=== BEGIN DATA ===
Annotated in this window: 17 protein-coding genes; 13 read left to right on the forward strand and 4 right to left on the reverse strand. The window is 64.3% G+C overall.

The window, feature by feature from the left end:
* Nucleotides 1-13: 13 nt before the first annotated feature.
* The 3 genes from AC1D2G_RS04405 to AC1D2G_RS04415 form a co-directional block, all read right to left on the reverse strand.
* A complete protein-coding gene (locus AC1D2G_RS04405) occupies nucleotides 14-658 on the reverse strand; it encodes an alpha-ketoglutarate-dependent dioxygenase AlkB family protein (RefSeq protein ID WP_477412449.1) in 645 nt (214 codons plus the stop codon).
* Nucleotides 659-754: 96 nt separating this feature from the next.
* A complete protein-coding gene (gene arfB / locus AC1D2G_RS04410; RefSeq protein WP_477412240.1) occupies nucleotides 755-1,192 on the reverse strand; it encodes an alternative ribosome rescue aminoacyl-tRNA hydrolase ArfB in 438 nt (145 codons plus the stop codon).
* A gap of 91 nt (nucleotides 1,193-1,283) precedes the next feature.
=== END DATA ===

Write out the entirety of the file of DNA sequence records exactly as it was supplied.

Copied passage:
Annotated in this window: 17 protein-coding genes; 13 read left to right on the forward strand and 4 right to left on the reverse strand. The window is 64.3% G+C overall.

The window, feature by feature from the left end:
* Nucleotides 1-13: 13 nt before the first annotated feature.
* The 3 genes from AC1D2G_RS04405 to AC1D2G_RS04415 form a co-directional block, all read right to left on the reverse strand.
* A complete protein-coding gene (locus AC1D2G_RS04405) occupies nucleotides 14-658 on the reverse strand; it encodes an alpha-ketoglutarate-dependent dioxygenase AlkB family protein (RefSeq protein ID WP_477412449.1) in 645 nt (214 codons plus the stop codon).
* Nucleotides 659-754: 96 nt separating this feature from the next.
* A complete protein-coding gene (gene arfB / locus AC1D2G_RS04410; RefSeq protein WP_477412240.1) occupies nucleotides 755-1,192 on the reverse strand; it encodes an alternative ribosome rescue aminoacyl-tRNA hydrolase ArfB in 438 nt (145 codons plus the stop codon).
* A gap of 91 nt (nucleotides 1,193-1,283) precedes the next feature.